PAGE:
Hot glue layered, then tinted with watercolor paint.

Sunday, November 9, 2014

Artists Solve Problems: Part 7

Blog post stolen from Melissa Purtee's Blog --> 

During the last week my darling artlings have been hard at work applying what they've learned in our current unit " Artists Solve Problems." We started the unit with the newspaper challenge, where I gave them the problem of making art out of a very unfamiliar material. They did all the thinking and planning for the work over the course of three class periods. Then we had a TASK party. To keep challenging them the next short project involved them foraging for materials in the context of earth art and found object art.

For the unit's summative assessment I had the kids select their own problem, in the form of a physical limitation or supply restriction, and use it as the jumping off point for artwork. It's been incredibly freeing for them to have play and experimentation be required. In fact, for the last few days I overhear multiple conversations where students talk about wishing they could spend the day in art - and they aren't students who I'd classify as "art kids". A great by-product of a project where no one knows how to use the materials starting out is that they all feel like art kids - right at home and successful.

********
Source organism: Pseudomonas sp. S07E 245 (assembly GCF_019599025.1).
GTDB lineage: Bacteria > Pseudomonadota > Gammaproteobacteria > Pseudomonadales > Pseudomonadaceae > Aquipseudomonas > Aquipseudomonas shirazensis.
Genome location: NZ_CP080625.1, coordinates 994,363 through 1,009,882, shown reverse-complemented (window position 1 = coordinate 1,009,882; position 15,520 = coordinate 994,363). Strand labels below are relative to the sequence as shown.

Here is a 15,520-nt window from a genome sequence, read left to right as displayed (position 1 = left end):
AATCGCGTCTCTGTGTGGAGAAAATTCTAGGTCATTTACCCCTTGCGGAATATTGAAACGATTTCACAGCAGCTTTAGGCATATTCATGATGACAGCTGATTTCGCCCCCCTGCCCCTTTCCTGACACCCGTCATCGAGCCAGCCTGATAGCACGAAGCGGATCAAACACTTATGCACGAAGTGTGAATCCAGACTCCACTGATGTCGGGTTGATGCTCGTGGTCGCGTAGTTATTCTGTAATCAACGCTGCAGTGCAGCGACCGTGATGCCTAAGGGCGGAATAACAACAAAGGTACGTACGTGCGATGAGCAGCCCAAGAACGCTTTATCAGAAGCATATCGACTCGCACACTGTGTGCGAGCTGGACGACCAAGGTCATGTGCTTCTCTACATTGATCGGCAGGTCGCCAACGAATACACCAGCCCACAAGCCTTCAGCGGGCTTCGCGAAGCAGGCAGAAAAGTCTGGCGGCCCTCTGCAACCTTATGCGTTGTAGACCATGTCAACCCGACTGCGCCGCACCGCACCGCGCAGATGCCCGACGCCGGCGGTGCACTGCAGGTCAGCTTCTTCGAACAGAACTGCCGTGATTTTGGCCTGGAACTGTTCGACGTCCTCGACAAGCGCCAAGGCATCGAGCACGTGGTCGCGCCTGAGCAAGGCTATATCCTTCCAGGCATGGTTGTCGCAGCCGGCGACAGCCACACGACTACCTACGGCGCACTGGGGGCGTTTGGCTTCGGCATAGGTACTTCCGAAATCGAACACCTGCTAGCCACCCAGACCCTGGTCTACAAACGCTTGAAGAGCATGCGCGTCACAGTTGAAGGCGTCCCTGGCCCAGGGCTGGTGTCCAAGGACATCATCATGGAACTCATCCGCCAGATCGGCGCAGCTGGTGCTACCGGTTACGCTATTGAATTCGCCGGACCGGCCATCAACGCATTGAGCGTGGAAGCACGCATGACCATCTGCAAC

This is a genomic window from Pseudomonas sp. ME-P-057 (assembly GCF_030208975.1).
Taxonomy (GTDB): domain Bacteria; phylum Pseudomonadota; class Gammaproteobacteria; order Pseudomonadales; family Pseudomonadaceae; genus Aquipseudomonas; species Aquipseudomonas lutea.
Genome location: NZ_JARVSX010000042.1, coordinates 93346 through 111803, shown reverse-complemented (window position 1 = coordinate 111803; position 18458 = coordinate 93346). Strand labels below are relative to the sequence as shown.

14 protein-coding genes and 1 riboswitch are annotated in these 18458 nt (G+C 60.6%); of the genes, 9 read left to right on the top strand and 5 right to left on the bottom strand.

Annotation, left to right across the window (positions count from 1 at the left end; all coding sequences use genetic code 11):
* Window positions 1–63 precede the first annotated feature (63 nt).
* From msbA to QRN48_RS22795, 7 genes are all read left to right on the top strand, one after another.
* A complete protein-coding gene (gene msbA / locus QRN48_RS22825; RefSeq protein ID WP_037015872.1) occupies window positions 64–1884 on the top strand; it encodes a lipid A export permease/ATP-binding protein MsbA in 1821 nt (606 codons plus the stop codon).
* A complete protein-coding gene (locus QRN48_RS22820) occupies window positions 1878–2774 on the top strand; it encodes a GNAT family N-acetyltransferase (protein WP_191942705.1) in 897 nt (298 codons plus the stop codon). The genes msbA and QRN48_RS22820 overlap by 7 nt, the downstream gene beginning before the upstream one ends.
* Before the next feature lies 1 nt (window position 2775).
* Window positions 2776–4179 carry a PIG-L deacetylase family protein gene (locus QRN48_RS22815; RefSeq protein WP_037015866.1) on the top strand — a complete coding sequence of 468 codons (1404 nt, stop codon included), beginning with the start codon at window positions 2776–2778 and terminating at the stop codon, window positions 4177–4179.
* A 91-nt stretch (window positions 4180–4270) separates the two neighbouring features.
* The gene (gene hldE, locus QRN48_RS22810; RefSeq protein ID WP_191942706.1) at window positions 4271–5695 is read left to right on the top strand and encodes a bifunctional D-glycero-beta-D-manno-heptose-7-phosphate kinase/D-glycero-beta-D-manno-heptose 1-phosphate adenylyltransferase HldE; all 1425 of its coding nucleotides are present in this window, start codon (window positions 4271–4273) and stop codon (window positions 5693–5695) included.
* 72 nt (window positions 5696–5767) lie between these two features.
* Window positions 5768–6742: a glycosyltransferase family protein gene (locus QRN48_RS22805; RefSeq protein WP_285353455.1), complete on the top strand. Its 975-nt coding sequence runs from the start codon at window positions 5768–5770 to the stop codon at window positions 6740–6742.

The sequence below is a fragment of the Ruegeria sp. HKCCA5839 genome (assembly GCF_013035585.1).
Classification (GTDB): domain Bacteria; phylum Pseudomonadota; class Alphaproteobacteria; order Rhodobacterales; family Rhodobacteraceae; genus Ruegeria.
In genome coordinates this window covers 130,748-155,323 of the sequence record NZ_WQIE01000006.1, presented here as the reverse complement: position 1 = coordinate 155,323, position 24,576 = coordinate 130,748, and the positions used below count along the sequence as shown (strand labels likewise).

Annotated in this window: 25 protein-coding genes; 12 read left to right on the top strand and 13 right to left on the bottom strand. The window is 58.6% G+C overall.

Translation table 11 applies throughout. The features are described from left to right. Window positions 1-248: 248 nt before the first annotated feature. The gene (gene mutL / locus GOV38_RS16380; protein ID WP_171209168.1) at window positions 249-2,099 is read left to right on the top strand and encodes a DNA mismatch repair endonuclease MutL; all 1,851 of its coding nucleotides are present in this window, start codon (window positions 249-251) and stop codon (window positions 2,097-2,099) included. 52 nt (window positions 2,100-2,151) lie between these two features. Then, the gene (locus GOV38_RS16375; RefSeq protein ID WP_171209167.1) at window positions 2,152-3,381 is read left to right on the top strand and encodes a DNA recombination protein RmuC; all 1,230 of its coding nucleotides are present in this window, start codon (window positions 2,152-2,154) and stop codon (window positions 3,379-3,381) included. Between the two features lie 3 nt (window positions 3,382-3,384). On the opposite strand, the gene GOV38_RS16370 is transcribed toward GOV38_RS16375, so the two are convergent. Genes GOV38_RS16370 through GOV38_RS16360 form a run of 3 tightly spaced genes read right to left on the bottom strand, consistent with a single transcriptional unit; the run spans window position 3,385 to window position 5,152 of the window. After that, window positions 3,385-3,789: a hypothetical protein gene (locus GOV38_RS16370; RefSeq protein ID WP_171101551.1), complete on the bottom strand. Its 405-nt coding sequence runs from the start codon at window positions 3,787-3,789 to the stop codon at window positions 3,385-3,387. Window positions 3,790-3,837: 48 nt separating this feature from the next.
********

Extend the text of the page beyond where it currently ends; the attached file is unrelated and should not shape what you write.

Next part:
The most interesting thing about the production component of this project for me has been the sort of organic loosening of style and the inclination to work abstractly - not forced like projects in the past where I've required abstract work. Check out some in progress pics below. :)

Ashley is creating art from the color that transfers when wet tissue paper is pressed to paper. 
Eduardo is finger painting on a canvas after spending a few days experimenting with technique.